By Saleemul Huq, Director, International Centre for Climate Change and Development, Independent University Bangladesh
I have written about the need to ramp up adaptation in order to avoid the worst impacts of human-induced climate change around the world, as lead author on adaptation for the Intergovernmental Panel on Climate Change (IPCC) for over a decade. So the Sixth Assessment Report of the IPCC containing that message was nothing new.
However, what was new and unexpected was the second part of the report on “Impacts, Adaptation and Vulnerability”, in which climate scientists document thousands of examples of extreme weather events as well as slow onset events, such as sea level rise, that are now causing immense harm. We are living in an era of unprecedented loss and damage from human induced climate change.
The second salient finding is that these impacts are no longer being felt in developing countries alone. The report provides evidence of unprecedented wildfires in California, Greece and Australia in the last few years – a harbinger of more extreme weather events to come. A record-breaking extreme weather event is now likely to happen somewhere in the world almost every week. This means that the impacts of climate change are causing significant loss and damage to human lives as well as ecosystems and infrastructure.
A third important theme of the report is the extent to which a number of adaptation mechanisms implemented around the world have either not been effective at all or have made things worse, due to maladaptation.
All governments and global institutions funding adaptation projects must pay close attention to this finding. This is especially important given that developed countries promised at COP26 in Glasgow to double their funding for adaptation in developing countries. It is clear from the report that allocating more money to doing the wrong things will cause more harm than good. There is an urgent need for all those involved in doing or supporting adaptation around the world to take stock and relearn how to do it more effectively.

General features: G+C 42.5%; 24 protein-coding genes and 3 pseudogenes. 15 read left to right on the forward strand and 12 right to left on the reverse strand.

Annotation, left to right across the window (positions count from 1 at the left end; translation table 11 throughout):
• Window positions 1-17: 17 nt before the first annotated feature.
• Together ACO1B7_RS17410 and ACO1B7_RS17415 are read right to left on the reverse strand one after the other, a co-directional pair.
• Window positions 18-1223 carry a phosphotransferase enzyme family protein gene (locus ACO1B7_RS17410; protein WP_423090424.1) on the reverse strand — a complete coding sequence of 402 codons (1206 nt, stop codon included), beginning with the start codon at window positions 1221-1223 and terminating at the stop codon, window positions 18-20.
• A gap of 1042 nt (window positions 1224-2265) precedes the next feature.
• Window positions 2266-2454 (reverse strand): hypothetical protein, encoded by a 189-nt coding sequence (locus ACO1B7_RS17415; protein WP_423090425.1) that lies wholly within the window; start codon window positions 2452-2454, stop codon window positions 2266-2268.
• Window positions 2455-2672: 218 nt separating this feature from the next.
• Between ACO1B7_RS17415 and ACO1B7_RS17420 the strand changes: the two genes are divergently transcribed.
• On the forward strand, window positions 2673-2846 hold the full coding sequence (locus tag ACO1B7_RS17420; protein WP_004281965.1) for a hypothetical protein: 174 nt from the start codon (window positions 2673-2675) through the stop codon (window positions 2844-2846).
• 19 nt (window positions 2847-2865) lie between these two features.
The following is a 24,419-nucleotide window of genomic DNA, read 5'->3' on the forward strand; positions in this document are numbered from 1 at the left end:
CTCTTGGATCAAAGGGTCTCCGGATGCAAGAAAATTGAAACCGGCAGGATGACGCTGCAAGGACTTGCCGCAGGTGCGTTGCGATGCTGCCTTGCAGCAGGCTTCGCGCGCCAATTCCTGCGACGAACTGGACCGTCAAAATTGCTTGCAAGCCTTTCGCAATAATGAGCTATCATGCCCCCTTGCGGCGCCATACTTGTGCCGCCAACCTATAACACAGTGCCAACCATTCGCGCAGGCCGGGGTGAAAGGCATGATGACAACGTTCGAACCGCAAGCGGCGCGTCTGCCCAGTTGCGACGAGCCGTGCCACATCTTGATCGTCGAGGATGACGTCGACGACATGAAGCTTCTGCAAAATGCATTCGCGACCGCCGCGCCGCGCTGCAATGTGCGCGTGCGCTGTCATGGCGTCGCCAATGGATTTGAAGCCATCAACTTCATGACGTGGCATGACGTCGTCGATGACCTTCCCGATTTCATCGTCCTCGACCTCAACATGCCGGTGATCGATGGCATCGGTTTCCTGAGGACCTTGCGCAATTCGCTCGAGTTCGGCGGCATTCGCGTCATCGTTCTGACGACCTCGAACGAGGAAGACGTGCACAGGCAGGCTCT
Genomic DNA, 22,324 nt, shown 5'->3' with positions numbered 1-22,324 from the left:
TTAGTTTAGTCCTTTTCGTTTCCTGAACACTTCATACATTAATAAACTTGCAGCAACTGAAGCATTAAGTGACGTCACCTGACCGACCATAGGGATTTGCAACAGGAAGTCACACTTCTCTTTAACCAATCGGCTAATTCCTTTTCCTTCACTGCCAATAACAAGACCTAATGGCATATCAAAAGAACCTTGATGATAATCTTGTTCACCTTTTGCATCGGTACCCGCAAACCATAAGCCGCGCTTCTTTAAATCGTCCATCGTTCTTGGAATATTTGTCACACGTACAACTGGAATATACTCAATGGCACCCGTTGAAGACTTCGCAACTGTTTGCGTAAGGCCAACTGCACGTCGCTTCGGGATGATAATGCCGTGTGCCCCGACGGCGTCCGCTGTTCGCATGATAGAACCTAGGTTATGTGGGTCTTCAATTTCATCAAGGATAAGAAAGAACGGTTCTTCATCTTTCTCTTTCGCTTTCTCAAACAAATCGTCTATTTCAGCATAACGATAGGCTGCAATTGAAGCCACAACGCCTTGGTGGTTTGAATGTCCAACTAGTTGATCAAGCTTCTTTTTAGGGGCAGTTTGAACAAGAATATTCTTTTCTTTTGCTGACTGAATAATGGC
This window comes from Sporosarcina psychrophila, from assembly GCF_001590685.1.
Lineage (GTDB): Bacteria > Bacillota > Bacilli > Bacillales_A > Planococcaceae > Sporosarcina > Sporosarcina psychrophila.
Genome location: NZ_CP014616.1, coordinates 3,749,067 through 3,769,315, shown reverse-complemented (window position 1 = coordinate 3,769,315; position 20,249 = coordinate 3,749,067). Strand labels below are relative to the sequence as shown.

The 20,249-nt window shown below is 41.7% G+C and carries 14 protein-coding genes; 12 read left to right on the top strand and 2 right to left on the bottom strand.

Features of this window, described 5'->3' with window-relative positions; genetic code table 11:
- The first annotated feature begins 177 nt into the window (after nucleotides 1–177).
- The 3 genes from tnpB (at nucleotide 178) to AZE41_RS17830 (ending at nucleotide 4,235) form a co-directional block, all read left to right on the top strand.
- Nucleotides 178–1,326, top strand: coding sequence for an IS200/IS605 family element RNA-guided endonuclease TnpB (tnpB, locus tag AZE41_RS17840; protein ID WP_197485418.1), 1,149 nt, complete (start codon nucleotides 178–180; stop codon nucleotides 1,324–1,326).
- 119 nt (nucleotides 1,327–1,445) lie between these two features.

One key lesson that has emerged from this analysis is that governments or international agencies like the United Nations and development banks have implemented many adaptation projects so far in a top down manner, without consulting or taking into account the knowledge of the vulnerable communities themselves.
It is from this lesson that the eight principles for locally-led adaptation emerged. For instance, one principle emphasises the importance of local institutions and communities having more direct access to finance and decision-making power in the design, implementation and monitoring of adaptation. Another calls for the need to invest in the long-term improvement of local capacity and institutions so that they can manage adaptation initiatives without forever being dependent on project-based donor funding. Reflecting the inherent uncertainty in adaptation, one principle stresses the need for learning, monitoring, financing and programming to be flexible and adaptive as well.
Many countries and international agencies have endorsed these principles but the proof of this particular pudding will be whether or not they will help the most vulnerable communities in the most vulnerable developing countries.
So the challenge ahead is not only about stepping up global efforts to adapt but also about rethinking how to do adaptation effectively.